Honestly, that’s one of the best things about Deadpool it does and continues to do the things no other comic book movie would dare. It pokes at every facet of the other films and its supporting industry and goes “Here I am”. Seriously, think about the last time you saw an overweight hero who isn’t The Blob. Now an overweight person of colour hero, who is also a kid? You won’t find one anywhere in movies or TV. You won’t find a modern comic book movie as effectively lampshade some of the ridiculous aspects to the comic book origin stories.

The movies biggest flaw is its pacing. It really feels it’s two hour run time; which could have been saved by cutting some of the joke scenes that go on a bit too long. The Rehash that just doesn’t work. Cutting TJ Miller entirely. No seriously, the movie would be better without him. Characters people really enjoyed could have gotten a few more minutes and that might have been worth it.

That said, have I praised Domino enough? Zazie is poetry on screen and we are all better for her and the portrayal of Domino. Admittedly I have a soft spot for the character, but it was just good to see a fun, good, bad ass lady on screen where there is zero romantic or emotional B.S with any of the other characters. She has her own agency and it works.

I am not going to try to force word count here, (or anymore) , but Deadpool 2 is worth your money. It’s a fun little romp that doesn’t fall prey to the pitfalls many sequels do. It *could* have been better, but it’s a far cry better than many sequels out there.

 

Darke Reviews | Avengers – Infinity War (2018)

SPOILER FREE – DUH

Let’s face it folks. This is the most useless movie review in history. You already know you are going to see it regardless of what I say.

Avengers Infinity War is *the* movie of the year that everyone wants to see. Few expected Black Panther to be the hit that it was (we really should have though), Solo is getting a mediocre response, do not get me started on Jurassic World, and literally everything else is sequels which while there are some fans don’t have over a decade of build up leading to their release. This is something no one has tried before at this scale and with good reason. It seems a Herculean effort, the impossible task to try to take multiple group and single character stories that largely operate on their own and put them into a single picture against a single threat.

Yet here we are Marvel has tried it. They wisely put Joe and Anthony Russo in the directors chair after the both critical and audience success of Winter Soldier and Civil War. The writers, Christopher Markus, and Stephen McFeely were also behind those two stories as well, plus The First Avenger. Winter Soldier, still easily in my top five Marvel films is an excellent story that just happens to have super heroes in it. Civil War, also is a strong story with a bigger hero presence – even if I personally have significant issues with some of the characters – the story cannot be denied and it’s solid film making. This was a good play on Marvels part and yes, this too is a well made film; but…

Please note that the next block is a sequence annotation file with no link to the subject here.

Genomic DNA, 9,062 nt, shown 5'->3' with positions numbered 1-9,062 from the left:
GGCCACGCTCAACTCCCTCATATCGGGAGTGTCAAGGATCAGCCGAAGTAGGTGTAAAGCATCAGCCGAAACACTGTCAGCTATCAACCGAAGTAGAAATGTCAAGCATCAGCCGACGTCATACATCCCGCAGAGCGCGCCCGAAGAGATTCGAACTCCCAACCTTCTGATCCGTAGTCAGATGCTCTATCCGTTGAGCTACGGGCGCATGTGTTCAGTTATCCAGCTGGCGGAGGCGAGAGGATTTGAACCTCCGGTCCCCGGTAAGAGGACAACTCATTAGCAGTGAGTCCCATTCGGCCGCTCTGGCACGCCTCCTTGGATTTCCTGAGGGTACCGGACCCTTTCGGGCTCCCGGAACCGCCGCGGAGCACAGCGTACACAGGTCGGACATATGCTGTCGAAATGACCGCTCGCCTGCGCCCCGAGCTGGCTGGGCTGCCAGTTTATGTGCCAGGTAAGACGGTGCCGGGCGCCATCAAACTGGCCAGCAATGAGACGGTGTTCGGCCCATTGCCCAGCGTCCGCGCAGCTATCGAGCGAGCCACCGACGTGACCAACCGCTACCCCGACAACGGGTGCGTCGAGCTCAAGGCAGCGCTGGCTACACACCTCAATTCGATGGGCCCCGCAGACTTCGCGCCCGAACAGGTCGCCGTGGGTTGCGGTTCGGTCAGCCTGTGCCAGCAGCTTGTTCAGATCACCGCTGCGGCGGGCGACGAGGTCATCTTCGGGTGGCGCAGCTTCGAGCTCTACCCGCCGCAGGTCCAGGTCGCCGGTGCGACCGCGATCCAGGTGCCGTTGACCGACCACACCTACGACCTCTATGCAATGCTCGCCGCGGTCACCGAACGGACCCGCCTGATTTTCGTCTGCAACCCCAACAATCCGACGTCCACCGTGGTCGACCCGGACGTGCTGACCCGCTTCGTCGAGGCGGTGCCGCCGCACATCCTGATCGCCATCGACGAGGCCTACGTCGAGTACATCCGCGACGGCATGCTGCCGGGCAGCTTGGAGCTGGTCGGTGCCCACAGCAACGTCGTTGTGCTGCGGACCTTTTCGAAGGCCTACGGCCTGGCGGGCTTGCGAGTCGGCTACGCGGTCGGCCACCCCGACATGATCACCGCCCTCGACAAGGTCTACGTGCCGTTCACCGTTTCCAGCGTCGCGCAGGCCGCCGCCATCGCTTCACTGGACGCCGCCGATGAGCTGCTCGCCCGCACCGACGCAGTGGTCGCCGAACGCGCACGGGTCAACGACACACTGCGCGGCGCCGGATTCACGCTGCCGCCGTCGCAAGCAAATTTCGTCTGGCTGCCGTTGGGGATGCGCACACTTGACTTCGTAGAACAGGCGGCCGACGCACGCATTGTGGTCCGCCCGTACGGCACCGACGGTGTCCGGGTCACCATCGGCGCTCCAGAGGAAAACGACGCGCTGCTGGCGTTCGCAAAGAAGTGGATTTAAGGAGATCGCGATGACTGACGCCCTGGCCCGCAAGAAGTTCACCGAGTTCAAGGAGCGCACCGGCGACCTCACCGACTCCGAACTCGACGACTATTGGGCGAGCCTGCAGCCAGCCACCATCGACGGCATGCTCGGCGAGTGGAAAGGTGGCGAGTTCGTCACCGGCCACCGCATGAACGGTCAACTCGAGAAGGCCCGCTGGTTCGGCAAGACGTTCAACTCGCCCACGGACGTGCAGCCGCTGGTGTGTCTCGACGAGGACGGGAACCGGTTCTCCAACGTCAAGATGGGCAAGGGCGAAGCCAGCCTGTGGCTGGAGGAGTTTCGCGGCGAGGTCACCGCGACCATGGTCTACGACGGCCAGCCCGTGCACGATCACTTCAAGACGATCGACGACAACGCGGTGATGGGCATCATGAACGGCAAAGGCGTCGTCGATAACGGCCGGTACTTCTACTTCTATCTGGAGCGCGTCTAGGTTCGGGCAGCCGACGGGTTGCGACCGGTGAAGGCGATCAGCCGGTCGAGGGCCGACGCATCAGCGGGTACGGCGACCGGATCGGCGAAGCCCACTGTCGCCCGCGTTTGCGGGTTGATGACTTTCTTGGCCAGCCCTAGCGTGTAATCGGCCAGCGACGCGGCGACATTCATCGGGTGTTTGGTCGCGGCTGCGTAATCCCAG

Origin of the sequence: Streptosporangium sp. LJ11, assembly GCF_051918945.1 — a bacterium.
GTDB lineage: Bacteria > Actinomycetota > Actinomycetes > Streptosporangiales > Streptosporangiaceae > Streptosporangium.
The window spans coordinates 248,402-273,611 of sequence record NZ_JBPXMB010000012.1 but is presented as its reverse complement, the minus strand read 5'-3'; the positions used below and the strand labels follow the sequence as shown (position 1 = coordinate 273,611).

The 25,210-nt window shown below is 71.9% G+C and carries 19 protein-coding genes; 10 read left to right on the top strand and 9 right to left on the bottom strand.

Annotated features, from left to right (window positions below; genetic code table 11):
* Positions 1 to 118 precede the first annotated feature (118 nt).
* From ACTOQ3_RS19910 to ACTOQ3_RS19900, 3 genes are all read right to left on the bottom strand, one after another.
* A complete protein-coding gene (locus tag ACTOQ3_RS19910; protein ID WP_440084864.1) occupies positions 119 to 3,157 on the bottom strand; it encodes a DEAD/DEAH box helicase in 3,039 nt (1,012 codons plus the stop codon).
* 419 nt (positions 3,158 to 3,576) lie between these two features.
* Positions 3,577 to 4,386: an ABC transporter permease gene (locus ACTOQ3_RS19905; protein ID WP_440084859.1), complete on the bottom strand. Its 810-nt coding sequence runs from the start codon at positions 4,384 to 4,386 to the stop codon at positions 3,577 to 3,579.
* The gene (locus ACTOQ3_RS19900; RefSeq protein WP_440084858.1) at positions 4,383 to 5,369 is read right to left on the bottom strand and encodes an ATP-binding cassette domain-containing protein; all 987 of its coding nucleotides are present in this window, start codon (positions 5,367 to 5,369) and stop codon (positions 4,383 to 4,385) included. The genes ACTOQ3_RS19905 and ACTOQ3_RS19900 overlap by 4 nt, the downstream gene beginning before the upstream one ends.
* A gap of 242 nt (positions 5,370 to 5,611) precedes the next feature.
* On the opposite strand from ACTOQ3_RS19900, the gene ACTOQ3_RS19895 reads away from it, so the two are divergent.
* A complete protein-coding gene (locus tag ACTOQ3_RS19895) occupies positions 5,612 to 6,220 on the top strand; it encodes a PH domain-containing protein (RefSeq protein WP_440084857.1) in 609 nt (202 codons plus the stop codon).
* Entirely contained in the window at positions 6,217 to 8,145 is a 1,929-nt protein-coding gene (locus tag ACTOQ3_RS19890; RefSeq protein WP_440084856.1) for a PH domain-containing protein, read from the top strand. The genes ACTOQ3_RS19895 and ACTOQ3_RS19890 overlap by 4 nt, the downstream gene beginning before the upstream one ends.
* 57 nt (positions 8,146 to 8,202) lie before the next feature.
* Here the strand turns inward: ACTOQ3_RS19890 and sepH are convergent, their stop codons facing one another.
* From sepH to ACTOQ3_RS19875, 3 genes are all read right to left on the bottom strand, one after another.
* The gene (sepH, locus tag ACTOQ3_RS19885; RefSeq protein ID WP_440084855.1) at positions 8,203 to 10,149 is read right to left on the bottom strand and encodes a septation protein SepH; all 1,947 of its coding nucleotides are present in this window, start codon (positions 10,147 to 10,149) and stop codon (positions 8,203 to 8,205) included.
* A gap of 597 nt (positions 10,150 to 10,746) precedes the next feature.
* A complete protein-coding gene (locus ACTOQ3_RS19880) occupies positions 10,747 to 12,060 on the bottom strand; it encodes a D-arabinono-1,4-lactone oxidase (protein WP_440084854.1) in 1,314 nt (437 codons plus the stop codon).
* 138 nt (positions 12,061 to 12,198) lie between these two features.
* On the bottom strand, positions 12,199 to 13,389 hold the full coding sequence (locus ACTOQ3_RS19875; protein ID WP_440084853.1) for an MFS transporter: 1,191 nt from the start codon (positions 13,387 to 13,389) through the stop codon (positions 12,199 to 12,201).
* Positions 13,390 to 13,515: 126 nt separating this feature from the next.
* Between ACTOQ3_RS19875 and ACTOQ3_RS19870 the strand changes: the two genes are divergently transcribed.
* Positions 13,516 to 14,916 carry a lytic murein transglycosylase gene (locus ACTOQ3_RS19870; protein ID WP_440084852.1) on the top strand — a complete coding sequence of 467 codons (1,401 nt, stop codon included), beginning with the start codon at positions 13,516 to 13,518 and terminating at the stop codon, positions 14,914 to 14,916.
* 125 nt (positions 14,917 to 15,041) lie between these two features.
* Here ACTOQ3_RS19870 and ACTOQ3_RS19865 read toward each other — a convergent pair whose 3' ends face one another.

It has flaws for me.

Lots of them; but because I want my readers to enjoy the movie for its merits let me answer some questions that as always contain no spoilers.

Do they successfully merge multiple franchises?

Actually yes. This is a very very busy movie with a ridiculous number of locations, characters, and beats to it. It never quite feels too rushed or too slow , even if it gets close a few times.

Do they do justice to each of the characters as we’ve grown to understand them?

Honestly yes. Everyone gets a good moment of their own that sticks to the core of who and what they have been established to be. Everyone you can imagine gets an appearance and it did make me smile to see a few of them too; yet at the same time I think they spend time with all the wrong characters. The ones who get the most focus are the ones I care about least.

How is Thanos?

Josh Brolin absolutely brings it and anything else verges into spoiler territory so you’ll have to chat with me in the comments section on him. He Looks Great! He is a SOLID Villain. I am happy to see him.

Is there anything else you can share that doesn’t even hint at a spoiler?

There’s not a lot I *can* say about it. The money sunk into this movie is on screen with absolutely nothing wasted. The visuals are surprisingly solid with the raw amount of CG on screen at any given time; and show just how far they are pushing the technology.  The fights left me something to be desired as they are very busy which detracts from most of them unfortunately as I couldn’t really see who was who and there were too many cuts to other places.

TL;DR